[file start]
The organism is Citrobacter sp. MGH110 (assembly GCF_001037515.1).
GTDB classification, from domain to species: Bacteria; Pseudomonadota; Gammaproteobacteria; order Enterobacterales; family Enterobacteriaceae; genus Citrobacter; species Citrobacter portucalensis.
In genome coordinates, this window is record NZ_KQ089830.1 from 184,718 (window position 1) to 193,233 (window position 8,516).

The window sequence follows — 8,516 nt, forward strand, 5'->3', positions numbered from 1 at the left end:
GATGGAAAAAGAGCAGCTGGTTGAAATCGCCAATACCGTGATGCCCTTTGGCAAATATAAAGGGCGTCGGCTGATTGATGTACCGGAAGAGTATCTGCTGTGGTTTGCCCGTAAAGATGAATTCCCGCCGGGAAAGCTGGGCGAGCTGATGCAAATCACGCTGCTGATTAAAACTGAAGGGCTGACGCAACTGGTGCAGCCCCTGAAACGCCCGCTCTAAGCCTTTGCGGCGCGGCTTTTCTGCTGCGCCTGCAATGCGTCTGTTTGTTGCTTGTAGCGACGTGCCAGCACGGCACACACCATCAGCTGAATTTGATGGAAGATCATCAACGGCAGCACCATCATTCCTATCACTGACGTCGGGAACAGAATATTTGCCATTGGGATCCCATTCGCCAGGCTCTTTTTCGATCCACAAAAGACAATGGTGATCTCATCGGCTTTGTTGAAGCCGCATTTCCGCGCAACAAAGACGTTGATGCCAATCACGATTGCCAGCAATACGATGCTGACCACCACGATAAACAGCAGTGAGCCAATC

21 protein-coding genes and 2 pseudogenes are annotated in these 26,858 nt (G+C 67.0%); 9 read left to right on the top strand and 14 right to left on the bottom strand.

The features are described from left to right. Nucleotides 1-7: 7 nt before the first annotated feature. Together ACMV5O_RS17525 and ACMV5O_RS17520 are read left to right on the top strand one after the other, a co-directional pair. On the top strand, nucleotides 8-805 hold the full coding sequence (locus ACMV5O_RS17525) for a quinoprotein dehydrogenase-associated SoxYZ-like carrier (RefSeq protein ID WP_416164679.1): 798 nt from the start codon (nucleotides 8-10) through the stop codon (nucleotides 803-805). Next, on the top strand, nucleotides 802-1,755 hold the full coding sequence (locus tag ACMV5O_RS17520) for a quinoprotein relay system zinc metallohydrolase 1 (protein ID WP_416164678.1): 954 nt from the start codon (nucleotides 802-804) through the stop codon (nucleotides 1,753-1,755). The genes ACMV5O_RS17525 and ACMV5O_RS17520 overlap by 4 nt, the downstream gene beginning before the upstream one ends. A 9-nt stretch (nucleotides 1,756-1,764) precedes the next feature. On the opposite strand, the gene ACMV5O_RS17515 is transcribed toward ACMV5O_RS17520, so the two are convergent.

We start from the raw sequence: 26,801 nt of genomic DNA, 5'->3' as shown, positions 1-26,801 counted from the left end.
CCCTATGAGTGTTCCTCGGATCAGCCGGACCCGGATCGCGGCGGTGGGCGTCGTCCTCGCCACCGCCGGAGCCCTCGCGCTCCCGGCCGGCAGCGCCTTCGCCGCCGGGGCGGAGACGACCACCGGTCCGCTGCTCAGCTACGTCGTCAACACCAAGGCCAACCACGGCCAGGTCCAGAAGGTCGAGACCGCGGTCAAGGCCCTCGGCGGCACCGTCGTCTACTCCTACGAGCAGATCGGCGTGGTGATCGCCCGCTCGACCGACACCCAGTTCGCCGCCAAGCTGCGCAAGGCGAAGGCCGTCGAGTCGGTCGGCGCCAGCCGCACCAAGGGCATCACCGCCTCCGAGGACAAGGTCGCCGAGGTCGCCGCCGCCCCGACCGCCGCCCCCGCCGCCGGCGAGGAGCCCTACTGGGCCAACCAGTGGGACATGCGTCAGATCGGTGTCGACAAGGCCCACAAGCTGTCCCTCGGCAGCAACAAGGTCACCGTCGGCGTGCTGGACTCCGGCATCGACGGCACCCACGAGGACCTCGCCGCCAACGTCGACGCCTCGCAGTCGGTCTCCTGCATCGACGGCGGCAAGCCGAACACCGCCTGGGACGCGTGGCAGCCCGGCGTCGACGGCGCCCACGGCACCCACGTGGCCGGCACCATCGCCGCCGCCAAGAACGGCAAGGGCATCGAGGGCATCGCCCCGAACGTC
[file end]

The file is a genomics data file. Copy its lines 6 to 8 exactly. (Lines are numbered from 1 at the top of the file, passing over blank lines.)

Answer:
21 protein-coding genes and 2 pseudogenes are annotated in these 26,858 nt (G+C 67.0%); 9 read left to right on the top strand and 14 right to left on the bottom strand.

The features are described from left to right. Nucleotides 1-7: 7 nt before the first annotated feature. Together ACMV5O_RS17525 and ACMV5O_RS17520 are read left to right on the top strand one after the other, a co-directional pair. On the top strand, nucleotides 8-805 hold the full coding sequence (locus ACMV5O_RS17525) for a quinoprotein dehydrogenase-associated SoxYZ-like carrier (RefSeq protein ID WP_416164679.1): 798 nt from the start codon (nucleotides 8-10) through the stop codon (nucleotides 803-805). Next, on the top strand, nucleotides 802-1,755 hold the full coding sequence (locus tag ACMV5O_RS17520) for a quinoprotein relay system zinc metallohydrolase 1 (protein ID WP_416164678.1): 954 nt from the start codon (nucleotides 802-804) through the stop codon (nucleotides 1,753-1,755). The genes ACMV5O_RS17525 and ACMV5O_RS17520 overlap by 4 nt, the downstream gene beginning before the upstream one ends. A 9-nt stretch (nucleotides 1,756-1,764) precedes the next feature. On the opposite strand, the gene ACMV5O_RS17515 is transcribed toward ACMV5O_RS17520, so the two are convergent.

We start from the raw sequence: 26,801 nt of genomic DNA, 5'->3' as shown, positions 1-26,801 counted from the left end.